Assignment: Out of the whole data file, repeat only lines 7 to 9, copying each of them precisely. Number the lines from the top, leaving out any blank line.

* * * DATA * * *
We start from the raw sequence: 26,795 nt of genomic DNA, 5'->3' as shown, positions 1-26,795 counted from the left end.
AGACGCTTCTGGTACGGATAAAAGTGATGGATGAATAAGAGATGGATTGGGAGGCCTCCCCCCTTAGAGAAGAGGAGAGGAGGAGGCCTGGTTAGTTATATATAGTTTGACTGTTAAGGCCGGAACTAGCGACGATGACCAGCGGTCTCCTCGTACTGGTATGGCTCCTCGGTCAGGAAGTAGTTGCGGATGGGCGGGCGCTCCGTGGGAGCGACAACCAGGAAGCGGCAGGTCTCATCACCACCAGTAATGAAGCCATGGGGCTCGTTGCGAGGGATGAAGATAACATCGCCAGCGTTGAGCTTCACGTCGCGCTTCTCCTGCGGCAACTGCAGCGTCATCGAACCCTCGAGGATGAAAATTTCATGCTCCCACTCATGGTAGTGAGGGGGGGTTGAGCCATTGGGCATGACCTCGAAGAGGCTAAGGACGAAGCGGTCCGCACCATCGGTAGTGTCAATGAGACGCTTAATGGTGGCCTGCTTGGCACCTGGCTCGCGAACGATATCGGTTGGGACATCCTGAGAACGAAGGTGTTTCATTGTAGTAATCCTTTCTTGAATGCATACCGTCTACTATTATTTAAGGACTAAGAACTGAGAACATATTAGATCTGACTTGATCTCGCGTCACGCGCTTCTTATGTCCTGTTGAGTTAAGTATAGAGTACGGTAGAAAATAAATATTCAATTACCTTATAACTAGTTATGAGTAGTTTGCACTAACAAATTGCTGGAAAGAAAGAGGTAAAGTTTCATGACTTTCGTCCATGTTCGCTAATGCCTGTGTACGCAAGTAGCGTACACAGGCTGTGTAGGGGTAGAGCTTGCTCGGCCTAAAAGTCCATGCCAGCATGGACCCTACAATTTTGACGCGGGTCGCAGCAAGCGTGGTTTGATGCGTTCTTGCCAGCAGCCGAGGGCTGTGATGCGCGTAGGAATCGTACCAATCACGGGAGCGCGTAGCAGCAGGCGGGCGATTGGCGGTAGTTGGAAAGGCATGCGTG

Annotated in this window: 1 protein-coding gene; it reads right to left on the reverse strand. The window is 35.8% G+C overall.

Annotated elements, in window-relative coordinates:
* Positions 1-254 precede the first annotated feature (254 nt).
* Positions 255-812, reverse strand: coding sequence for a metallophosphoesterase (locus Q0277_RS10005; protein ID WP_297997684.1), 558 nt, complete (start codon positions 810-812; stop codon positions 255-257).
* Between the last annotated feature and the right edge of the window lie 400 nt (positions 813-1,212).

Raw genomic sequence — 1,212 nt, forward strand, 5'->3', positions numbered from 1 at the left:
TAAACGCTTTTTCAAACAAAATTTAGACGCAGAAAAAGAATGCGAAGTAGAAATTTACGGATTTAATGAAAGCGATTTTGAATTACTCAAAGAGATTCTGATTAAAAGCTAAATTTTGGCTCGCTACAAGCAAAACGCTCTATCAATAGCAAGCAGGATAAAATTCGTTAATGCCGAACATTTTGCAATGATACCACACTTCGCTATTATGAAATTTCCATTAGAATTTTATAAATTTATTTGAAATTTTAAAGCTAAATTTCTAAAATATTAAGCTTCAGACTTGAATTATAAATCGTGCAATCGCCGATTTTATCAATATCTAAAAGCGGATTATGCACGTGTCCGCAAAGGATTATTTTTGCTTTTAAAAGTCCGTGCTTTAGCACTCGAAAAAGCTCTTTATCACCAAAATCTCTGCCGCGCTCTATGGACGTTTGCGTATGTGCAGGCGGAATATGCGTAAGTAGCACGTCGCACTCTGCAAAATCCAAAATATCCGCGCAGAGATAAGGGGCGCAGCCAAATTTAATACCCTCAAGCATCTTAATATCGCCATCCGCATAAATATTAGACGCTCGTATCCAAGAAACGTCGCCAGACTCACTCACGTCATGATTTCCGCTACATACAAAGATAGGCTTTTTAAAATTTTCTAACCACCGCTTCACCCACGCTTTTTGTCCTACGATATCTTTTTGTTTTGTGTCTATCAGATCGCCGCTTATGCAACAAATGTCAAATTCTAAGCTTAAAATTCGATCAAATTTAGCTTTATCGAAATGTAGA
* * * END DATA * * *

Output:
* Between the last annotated feature and the right edge of the window lie 400 nt (positions 813-1,212).

Raw genomic sequence — 1,212 nt, forward strand, 5'->3', positions numbered from 1 at the left:
TAAACGCTTTTTCAAACAAAATTTAGACGCAGAAAAAGAATGCGAAGTAGAAATTTACGGATTTAATGAAAGCGATTTTGAATTACTCAAAGAGATTCTGATTAAAAGCTAAATTTTGGCTCGCTACAAGCAAAACGCTCTATCAATAGCAAGCAGGATAAAATTCGTTAATGCCGAACATTTTGCAATGATACCACACTTCGCTATTATGAAATTTCCATTAGAATTTTATAAATTTATTTGAAATTTTAAAGCTAAATTTCTAAAATATTAAGCTTCAGACTTGAATTATAAATCGTGCAATCGCCGATTTTATCAATATCTAAAAGCGGATTATGCACGTGTCCGCAAAGGATTATTTTTGCTTTTAAAAGTCCGTGCTTTAGCACTCGAAAAAGCTCTTTATCACCAAAATCTCTGCCGCGCTCTATGGACGTTTGCGTATGTGCAGGCGGAATATGCGTAAGTAGCACGTCGCACTCTGCAAAATCCAAAATATCCGCGCAGAGATAAGGGGCGCAGCCAAATTTAATACCCTCAAGCATCTTAATATCGCCATCCGCATAAATATTAGACGCTCGTATCCAAGAAACGTCGCCAGACTCACTCACGTCATGATTTCCGCTACATACAAAGATAGGCTTTTTAAAATTTTCTAACCACCGCTTCACCCACGCTTTTTGTCCTACGATATCTTTTTGTTTTGTGTCTATCAGATCGCCGCTTATGCAACAAATGTCAAATTCTAAGCTTAAAATTCGATCAAATTTAGCTTTATCGAAATGTAGA